Johnny Jenkins, Chief Research & Development Officer
Johnny Jenkins has twenty-five years of experience in grassroots community engagement and professional non-profit experience. His talents have been used to support mission-driven efforts across movements ranging from animal welfare and LGBTQ+ equality to racial equity, diversity and inclusion. He has had had the opportunity to provide leadership as an organizer, a non-profit board and program director, and a multi-million-dollar grant portfolio manager. As an experienced strategic grant-maker, Johnny has led philanthropic initiatives that support racial and economic Justice while also advancing social justice inclusive of sexual orientation and gender identity. Recently, he served as the adoption grants manager responsible for PetSmart Charities’ U.S. East Region to support shelters and rescues in finding homes for homeless pets.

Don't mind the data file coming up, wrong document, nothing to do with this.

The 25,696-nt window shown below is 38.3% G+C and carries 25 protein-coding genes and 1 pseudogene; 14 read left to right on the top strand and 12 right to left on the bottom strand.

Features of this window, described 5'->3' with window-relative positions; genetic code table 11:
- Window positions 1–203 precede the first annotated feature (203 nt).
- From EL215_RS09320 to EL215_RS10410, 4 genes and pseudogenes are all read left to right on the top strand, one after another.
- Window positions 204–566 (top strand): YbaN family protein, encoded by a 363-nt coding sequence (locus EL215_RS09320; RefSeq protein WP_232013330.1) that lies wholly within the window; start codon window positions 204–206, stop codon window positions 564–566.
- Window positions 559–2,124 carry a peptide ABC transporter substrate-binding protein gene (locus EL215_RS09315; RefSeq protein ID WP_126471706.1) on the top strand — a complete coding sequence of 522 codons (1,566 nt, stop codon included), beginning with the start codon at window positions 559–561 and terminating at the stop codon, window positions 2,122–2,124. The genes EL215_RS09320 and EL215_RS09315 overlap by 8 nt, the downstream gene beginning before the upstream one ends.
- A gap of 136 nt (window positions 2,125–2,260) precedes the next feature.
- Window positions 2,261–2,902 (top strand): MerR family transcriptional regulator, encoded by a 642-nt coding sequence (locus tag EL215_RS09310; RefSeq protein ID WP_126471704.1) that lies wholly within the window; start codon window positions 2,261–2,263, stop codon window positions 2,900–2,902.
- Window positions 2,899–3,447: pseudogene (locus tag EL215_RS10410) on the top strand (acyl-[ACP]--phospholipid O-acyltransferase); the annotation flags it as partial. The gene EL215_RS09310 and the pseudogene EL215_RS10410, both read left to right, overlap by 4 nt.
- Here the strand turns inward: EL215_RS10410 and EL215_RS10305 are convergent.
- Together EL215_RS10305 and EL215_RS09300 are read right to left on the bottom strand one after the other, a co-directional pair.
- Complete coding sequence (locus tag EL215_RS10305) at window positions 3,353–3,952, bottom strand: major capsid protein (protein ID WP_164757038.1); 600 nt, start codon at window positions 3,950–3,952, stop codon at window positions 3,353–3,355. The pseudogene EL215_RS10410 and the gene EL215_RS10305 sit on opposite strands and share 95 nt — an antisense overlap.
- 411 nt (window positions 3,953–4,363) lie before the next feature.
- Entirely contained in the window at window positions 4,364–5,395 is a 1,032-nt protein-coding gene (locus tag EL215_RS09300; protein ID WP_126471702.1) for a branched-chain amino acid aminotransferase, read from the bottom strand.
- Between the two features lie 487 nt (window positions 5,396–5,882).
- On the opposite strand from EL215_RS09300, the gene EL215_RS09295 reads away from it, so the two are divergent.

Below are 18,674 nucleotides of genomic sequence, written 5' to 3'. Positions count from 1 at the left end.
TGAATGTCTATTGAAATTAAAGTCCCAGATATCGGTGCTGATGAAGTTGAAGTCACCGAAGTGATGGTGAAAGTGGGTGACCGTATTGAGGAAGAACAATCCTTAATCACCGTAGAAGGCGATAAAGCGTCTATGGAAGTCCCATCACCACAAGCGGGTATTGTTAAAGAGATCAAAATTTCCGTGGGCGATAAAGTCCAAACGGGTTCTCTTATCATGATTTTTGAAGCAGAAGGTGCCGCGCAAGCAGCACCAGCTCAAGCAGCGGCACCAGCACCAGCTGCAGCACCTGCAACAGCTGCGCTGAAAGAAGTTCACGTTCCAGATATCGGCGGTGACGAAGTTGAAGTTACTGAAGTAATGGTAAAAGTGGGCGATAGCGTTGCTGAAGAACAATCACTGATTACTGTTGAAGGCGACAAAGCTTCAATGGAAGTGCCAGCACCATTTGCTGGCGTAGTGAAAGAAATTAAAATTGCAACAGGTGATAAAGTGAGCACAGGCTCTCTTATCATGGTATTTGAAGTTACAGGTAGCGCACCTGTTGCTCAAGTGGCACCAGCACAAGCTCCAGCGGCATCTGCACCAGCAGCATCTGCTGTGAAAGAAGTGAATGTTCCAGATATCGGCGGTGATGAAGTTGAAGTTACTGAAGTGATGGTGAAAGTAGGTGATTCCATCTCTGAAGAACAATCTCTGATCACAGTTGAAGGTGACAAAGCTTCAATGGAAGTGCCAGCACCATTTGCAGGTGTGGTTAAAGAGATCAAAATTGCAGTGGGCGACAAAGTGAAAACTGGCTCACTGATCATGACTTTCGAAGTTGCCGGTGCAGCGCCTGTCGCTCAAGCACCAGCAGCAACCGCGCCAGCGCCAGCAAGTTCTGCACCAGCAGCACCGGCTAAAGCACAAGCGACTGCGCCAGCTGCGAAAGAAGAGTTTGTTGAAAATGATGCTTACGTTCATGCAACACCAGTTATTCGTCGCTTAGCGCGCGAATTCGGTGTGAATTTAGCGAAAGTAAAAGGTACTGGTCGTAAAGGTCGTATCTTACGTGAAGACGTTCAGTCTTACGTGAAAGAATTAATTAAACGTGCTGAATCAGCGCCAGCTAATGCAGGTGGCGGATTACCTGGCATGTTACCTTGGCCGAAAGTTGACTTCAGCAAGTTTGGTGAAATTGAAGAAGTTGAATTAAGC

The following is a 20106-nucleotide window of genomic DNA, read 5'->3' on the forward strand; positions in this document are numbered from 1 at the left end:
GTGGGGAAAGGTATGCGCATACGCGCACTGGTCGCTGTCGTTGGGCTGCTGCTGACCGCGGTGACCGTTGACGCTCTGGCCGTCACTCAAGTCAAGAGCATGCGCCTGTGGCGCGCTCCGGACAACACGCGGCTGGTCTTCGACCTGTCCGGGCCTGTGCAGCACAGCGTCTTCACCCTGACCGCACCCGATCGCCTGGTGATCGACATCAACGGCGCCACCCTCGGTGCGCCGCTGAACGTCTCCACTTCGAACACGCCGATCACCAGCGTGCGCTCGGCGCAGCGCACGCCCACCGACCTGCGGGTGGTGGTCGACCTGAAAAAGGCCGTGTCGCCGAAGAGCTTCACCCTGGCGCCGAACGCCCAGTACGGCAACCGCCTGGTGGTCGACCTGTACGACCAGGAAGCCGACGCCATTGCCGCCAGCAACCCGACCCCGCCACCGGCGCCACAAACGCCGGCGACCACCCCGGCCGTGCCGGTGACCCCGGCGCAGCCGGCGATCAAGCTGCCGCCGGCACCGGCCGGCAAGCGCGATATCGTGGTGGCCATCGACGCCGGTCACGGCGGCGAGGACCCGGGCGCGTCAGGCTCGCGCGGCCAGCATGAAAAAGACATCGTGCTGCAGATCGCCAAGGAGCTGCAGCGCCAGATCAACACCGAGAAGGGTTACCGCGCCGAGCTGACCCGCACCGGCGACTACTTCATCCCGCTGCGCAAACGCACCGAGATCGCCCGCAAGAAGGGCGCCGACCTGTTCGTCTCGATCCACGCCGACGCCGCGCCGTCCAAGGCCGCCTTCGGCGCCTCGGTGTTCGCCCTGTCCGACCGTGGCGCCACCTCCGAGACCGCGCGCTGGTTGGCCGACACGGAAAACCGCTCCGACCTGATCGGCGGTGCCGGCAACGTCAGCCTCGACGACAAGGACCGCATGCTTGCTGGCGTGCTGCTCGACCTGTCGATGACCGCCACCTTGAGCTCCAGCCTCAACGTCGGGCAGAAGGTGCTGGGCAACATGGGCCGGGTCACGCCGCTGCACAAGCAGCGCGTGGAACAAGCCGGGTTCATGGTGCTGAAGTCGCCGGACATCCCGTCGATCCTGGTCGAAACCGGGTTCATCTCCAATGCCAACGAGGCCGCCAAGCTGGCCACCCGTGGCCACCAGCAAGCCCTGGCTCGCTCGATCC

Mr. Jenkins holds a B.A. in Business Administration from Western Michigan University, and is currently pursuing a graduate level degree from Arizona State University. His research interest includes organizing strategies, coalition-building, cooperative economics, leadership development (community wisdom), racial equity and social justice. He draws from lived experiences to engage people and communities to promote equity and access to opportunities that improve the quality of life for marginalized families and their pets.
Johnny has an extensive record of service in the LGBTQ+ and Detroit communities which has resulted in multiple community awards. In addition to his many community accomplishments, Johnny is also an accomplished spoken word artist who has produced and served as Slam Master for two national Detroit Poetry Slam Teams. In addition, he is a proud co-founder and former producer of one the oldest Black LGBT pride celebrations in North America – Detroit’s Hotter Than July (1996) which continues to operate today.